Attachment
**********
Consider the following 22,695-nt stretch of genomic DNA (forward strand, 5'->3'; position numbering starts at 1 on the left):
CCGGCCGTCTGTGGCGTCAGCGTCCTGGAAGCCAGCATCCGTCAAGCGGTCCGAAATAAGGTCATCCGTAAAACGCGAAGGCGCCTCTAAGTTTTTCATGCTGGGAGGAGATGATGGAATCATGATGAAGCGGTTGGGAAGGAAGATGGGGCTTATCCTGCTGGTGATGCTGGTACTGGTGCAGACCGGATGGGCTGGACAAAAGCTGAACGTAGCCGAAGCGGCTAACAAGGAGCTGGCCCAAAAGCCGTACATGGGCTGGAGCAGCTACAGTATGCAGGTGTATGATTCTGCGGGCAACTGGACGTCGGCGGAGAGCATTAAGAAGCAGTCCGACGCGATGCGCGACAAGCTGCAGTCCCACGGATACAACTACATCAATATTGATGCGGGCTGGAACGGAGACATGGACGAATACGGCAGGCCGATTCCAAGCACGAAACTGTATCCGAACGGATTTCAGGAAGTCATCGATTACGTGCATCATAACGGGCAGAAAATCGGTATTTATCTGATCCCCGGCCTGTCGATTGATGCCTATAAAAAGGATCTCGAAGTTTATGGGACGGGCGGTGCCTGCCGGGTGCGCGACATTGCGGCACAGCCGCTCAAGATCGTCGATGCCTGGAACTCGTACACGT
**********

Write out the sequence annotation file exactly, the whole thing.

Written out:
Consider the following 22,695-nt stretch of genomic DNA (forward strand, 5'->3'; position numbering starts at 1 on the left):
CCGGCCGTCTGTGGCGTCAGCGTCCTGGAAGCCAGCATCCGTCAAGCGGTCCGAAATAAGGTCATCCGTAAAACGCGAAGGCGCCTCTAAGTTTTTCATGCTGGGAGGAGATGATGGAATCATGATGAAGCGGTTGGGAAGGAAGATGGGGCTTATCCTGCTGGTGATGCTGGTACTGGTGCAGACCGGATGGGCTGGACAAAAGCTGAACGTAGCCGAAGCGGCTAACAAGGAGCTGGCCCAAAAGCCGTACATGGGCTGGAGCAGCTACAGTATGCAGGTGTATGATTCTGCGGGCAACTGGACGTCGGCGGAGAGCATTAAGAAGCAGTCCGACGCGATGCGCGACAAGCTGCAGTCCCACGGATACAACTACATCAATATTGATGCGGGCTGGAACGGAGACATGGACGAATACGGCAGGCCGATTCCAAGCACGAAACTGTATCCGAACGGATTTCAGGAAGTCATCGATTACGTGCATCATAACGGGCAGAAAATCGGTATTTATCTGATCCCCGGCCTGTCGATTGATGCCTATAAAAAGGATCTCGAAGTTTATGGGACGGGCGGTGCCTGCCGGGTGCGCGACATTGCGGCACAGCCGCTCAAGATCGTCGATGCCTGGAACTCGTACACGT